A parent company is a corporation that has control over one or more other companies, which are referred to as subsidiaries. This control is typically achieved by owning more than 50% of the voting stock of the subsidiaries.
Parent companies can exert control and influence over their subsidiaries in various ways, such as making managerial decisions, determining corporate strategy, or dictating the use of resources. However, each subsidiary usually operates independently and maintains its own identity and brand.
There are several reasons why a company may choose to establish or acquire a subsidiary, including:
- Diversification: Owning subsidiaries in different industries can help a parent company spread its risk.
- Expertise: A parent company may acquire a subsidiary for its specific expertise or operations.
- Tax advantages: In some cases, a parent company may be able to reduce its tax liability through its subsidiaries.
- Regulatory reasons: Sometimes, regulatory requirements necessitate the formation of subsidiaries.
Examples of parent companies include Alphabet Inc., which is the parent company of Google, YouTube, and other companies; or Unilever, which is the parent company of many consumer brands such as Dove, Lipton, and Ben & Jerry’s.
It’s important to note that the financial performance of a parent company often depends heavily on the performance of its subsidiaries. For this reason, potential investors in a parent company should also consider the financial health and prospects of its subsidiaries.
Example of a Parent Company
Let’s consider a real-world example: The Walt Disney Company.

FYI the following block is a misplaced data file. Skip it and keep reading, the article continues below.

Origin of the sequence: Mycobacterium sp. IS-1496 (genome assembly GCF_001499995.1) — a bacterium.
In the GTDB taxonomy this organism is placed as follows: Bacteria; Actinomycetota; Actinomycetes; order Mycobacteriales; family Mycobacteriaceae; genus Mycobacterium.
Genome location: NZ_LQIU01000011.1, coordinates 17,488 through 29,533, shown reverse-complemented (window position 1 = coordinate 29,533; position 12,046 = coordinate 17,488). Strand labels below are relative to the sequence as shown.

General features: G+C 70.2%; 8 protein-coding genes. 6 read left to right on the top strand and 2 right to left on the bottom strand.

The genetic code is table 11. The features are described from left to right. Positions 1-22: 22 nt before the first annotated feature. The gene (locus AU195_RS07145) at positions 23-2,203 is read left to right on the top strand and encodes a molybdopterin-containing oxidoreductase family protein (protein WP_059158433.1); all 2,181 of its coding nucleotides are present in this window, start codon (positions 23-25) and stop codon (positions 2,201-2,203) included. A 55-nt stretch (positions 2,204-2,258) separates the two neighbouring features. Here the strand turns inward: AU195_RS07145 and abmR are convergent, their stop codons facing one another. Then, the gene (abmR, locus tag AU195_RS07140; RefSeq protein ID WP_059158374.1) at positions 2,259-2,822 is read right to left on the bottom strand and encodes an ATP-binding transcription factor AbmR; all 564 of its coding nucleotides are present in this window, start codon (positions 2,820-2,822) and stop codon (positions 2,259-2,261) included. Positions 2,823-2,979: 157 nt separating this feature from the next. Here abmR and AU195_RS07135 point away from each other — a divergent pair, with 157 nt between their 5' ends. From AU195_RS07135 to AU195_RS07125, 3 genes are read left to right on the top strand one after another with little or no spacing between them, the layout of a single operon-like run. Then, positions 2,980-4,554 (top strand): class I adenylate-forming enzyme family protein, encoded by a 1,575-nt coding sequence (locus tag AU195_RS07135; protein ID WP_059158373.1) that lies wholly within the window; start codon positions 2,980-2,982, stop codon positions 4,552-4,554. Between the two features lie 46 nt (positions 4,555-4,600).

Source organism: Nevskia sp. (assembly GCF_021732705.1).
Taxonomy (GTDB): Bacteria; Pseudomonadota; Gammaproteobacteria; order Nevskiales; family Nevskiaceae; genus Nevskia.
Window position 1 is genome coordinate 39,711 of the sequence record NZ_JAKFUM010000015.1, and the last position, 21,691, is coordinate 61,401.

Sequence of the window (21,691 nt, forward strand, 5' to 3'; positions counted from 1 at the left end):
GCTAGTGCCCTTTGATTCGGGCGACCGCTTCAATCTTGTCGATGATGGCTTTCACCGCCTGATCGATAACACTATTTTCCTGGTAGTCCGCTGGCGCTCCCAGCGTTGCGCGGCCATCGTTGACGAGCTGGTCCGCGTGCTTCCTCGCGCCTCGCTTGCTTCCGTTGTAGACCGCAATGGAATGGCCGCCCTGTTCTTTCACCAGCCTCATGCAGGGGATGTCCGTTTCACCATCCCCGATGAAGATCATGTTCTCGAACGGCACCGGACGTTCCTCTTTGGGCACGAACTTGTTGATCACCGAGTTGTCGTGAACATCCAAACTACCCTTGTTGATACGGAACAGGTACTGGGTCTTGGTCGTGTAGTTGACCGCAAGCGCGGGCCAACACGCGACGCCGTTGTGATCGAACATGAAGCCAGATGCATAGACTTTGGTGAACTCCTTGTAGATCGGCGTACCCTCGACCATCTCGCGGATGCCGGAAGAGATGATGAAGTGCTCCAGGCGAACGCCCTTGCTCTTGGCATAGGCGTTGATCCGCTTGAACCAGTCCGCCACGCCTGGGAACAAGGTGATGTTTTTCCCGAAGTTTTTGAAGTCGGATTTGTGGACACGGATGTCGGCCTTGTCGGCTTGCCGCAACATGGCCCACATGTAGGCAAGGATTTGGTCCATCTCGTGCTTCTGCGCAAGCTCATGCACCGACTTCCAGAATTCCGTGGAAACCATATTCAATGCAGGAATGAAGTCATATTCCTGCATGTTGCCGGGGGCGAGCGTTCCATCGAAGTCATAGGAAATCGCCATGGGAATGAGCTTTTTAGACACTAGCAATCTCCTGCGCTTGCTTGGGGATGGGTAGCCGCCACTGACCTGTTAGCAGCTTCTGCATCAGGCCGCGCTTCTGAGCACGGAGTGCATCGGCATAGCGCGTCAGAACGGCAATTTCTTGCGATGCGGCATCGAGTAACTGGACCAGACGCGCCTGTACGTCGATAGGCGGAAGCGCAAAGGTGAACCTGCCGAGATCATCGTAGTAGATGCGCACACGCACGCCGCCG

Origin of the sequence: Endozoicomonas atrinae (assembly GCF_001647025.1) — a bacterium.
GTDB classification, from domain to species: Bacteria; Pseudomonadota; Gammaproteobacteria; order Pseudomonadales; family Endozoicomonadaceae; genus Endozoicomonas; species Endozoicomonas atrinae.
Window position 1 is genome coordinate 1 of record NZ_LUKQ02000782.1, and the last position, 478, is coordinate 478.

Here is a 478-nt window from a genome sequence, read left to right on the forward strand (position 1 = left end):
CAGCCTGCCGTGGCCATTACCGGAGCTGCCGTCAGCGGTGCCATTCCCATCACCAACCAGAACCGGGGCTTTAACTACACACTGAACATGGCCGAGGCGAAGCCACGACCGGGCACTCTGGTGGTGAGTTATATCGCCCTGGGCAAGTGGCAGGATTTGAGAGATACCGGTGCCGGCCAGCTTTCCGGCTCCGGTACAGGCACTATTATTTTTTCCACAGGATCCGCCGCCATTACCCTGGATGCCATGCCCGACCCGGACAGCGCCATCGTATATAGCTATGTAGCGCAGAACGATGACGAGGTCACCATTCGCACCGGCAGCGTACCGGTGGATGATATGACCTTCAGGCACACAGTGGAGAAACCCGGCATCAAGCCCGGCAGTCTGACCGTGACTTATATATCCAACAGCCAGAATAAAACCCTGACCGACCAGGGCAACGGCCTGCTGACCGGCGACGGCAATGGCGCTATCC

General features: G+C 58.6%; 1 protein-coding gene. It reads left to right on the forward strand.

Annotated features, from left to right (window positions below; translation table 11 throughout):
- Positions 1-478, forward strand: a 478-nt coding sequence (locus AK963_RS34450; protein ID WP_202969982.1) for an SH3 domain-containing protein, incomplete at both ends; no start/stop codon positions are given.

The Walt Disney Company is a well-known parent company that owns a vast array of subsidiaries spanning various industries. Here are just a few of Disney’s subsidiaries:
- Pixar Animation Studios: Acquired by Disney in 2006, Pixar is a renowned film studio responsible for producing critically acclaimed animated films such as “Toy Story,” “Finding Nemo,” and “Inside Out.”
- Marvel Entertainment: Disney acquired Marvel Entertainment in 2009, and with it, the rights to a vast catalogue of characters and the massively successful Marvel Cinematic Universe, which includes films like “The Avengers” and “Black Panther.”
- Lucasfilm: Acquired in 2012, Lucasfilm is the production company behind the “Star Wars” and “Indiana Jones” franchises.
- ESPN Inc.: Disney holds an 80% stake in ESPN, one of the world’s leading sports broadcasting networks.
- ABC Entertainment Group: This subsidiary operates the ABC Television Network, which broadcasts a variety of content including news, sports, and entertainment.
Each of these subsidiaries operates somewhat independently under their own brand, but they are ultimately controlled by The Walt Disney Company, the parent company. They contribute to Disney’s revenues and help diversify the company’s business operations across different sectors within the entertainment industry.